In a similar vein, the feds too would be involved in a subway that crosses state boundaries. What sort of FRA regulations would impact this project? And if the feds are funding it, in part, as PB assumes, what sort of control would they attempt to exert? Can the labor issues that would arise be easily resolved? And could a 7 to Secaucus simply piggy-back on environmental impact work already completed for ARC, as the report’s authors believe? These aren’t simple questions by any means, and many have never been asked, let alone answered, in the region before.
Beyond the legal concerns are the more practical considerations. PB and the NYC EDC punt on costs. Estimates for both the capital and operations costs, they say, will come about if this project moves into the Advanced Planning phase. And although PB estimates a three-year environmental review process, it’s not clear when work would begin or end. Ridership assumptions use 2035 as a baseline, but if Bloomberg wants this tunnel to be his legacy, he won’t argue for something that won’t see the light of day until he turns 93.
So where does this leave us and the 7 line extension? The report is too fresh for any of the next concrete steps. I like the idea of a subway to Secaucus and a one-seat ride from New Jersey to Midtown. I love the idea of building out the side-platform station at 41st St. and 10th Ave., but I’m not about to begin a countdown until the 7 train is in revenue service to Lautenberg station. From funding on down, the number of obstacles remains high, but if the city wants to turn this into its pet transportation project, there’s no need to stand in its way.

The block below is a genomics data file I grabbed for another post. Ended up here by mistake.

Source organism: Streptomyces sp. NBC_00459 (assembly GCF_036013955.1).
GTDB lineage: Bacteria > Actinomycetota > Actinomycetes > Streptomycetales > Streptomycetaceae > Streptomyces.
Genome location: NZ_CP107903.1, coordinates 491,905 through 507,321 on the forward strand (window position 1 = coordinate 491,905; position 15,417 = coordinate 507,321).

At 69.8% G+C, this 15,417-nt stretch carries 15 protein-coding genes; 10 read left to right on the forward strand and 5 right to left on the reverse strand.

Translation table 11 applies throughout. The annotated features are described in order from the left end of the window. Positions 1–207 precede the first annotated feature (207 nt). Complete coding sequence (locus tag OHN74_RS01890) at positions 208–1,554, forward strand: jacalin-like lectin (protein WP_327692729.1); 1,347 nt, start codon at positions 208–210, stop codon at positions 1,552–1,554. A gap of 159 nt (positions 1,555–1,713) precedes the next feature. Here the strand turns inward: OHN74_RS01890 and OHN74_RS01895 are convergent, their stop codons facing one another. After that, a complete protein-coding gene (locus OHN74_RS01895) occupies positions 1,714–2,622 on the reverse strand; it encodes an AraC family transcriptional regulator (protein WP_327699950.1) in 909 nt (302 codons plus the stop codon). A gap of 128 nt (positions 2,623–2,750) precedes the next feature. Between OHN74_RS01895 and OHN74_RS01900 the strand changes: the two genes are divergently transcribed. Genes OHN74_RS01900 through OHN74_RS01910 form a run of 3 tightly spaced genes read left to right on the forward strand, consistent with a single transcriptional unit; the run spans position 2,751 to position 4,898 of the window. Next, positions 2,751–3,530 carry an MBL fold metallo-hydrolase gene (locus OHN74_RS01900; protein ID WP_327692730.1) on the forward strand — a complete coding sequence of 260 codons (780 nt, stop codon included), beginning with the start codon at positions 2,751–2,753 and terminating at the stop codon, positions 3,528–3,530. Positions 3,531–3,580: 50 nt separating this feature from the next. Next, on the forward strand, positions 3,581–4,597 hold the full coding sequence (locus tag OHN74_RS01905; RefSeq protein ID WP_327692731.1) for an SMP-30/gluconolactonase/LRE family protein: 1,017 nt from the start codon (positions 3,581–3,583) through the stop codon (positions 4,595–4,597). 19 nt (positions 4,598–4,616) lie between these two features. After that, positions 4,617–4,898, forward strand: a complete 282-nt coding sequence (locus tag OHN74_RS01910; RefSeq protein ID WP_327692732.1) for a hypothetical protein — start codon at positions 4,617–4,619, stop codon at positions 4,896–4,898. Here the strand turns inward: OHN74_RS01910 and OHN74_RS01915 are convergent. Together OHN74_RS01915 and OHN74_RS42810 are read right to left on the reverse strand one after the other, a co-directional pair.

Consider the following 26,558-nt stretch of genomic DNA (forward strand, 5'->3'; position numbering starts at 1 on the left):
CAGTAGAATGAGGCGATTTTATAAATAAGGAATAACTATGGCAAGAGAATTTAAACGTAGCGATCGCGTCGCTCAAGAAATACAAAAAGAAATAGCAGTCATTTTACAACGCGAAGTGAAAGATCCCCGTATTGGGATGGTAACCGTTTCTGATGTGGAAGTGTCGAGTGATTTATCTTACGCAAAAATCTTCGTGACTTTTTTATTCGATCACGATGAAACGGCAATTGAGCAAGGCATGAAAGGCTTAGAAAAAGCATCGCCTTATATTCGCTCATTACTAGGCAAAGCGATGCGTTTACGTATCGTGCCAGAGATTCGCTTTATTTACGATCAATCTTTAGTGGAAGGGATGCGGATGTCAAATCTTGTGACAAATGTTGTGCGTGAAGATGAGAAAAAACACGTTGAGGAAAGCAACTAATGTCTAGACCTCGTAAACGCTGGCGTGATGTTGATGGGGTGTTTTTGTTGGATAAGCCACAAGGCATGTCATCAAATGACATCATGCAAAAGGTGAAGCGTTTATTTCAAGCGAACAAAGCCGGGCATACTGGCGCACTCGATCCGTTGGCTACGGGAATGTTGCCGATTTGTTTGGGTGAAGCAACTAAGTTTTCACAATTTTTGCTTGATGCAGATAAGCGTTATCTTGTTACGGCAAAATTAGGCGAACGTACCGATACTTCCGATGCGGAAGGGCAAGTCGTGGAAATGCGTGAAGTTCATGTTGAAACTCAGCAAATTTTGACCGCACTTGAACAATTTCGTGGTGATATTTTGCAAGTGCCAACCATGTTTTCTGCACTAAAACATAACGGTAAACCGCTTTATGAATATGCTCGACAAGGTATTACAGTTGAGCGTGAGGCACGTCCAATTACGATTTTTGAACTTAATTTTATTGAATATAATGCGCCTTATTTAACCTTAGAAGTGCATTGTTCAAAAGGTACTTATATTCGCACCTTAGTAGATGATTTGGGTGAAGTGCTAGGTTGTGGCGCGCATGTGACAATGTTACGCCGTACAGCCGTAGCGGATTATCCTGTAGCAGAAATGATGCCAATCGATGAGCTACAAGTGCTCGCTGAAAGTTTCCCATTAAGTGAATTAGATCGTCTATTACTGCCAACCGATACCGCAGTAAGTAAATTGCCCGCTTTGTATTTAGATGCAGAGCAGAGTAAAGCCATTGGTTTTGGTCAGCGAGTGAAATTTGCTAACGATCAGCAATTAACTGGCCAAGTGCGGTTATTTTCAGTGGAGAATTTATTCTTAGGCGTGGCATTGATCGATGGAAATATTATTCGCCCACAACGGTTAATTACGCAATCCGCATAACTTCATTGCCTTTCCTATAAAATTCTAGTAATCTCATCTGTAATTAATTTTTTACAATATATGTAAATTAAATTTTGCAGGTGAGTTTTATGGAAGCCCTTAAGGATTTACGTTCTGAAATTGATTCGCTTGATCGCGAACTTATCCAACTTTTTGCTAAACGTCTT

With just 319 days remaining in the final year of Michael Bloomberg’s third term, the rush is on for the mayor to see his pet projects through. An effort to rezone Midtown East and a ban on toxic, carcinogenic styrofoam containers will be among his final pushes, but the mayor also has his eye on the Far West Side.
In comments this morning, Bloomberg spoke about the looming final 10 and a half months, and it’s clear that he wants to take a ride on the new 7 line extension while still in office.
7 Line extension? @mikebloomberg says “they’ll run a train, if i have to push it myself.”
— Mike Grynbaum (@grynbaum) February 15, 2013
Considering the MTA’s projected timeline, Bloomberg better get those pushing muscles ready. The 7 line extension, once projected for revenue service by December of 2013, is not expected to be in revenue service until mid-2014. Perhaps, as a symbolic gesture for the outgoing mayor, the MTA will be in a position to run a
photo-op train from Times Square to 34th St. and 11th Ave., but I’m not holding my breath.